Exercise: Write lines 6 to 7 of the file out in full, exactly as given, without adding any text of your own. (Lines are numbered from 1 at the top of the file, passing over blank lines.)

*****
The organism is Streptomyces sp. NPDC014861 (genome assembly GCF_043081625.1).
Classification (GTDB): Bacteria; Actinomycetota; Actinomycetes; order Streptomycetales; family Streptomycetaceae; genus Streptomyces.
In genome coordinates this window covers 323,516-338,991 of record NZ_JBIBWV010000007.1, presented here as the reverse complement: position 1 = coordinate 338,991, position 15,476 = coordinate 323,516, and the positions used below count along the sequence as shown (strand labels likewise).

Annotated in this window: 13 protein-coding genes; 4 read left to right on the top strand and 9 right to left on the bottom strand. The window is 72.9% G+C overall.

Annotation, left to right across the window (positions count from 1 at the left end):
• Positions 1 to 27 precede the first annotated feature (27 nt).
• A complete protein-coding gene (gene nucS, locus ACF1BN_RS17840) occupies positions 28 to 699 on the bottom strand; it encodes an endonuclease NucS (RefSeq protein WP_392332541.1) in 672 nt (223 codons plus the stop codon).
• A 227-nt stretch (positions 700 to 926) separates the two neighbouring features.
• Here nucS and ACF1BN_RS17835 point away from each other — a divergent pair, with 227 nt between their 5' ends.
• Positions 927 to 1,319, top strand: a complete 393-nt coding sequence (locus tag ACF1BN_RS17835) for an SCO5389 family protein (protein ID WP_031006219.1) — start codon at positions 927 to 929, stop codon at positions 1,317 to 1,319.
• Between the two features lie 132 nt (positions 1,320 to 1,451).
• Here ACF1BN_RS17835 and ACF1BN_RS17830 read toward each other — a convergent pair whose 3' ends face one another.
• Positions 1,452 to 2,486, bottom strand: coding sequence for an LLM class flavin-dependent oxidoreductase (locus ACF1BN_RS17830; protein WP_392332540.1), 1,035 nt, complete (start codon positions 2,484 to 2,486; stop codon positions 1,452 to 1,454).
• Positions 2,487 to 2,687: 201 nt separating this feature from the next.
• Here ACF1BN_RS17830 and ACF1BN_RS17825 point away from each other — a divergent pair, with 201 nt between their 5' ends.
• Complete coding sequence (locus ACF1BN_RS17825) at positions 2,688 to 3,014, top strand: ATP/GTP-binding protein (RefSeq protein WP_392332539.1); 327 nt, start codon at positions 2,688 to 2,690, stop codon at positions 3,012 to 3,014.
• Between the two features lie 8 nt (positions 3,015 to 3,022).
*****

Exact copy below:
• Positions 1 to 27 precede the first annotated feature (27 nt).
• A complete protein-coding gene (gene nucS, locus ACF1BN_RS17840) occupies positions 28 to 699 on the bottom strand; it encodes an endonuclease NucS (RefSeq protein WP_392332541.1) in 672 nt (223 codons plus the stop codon).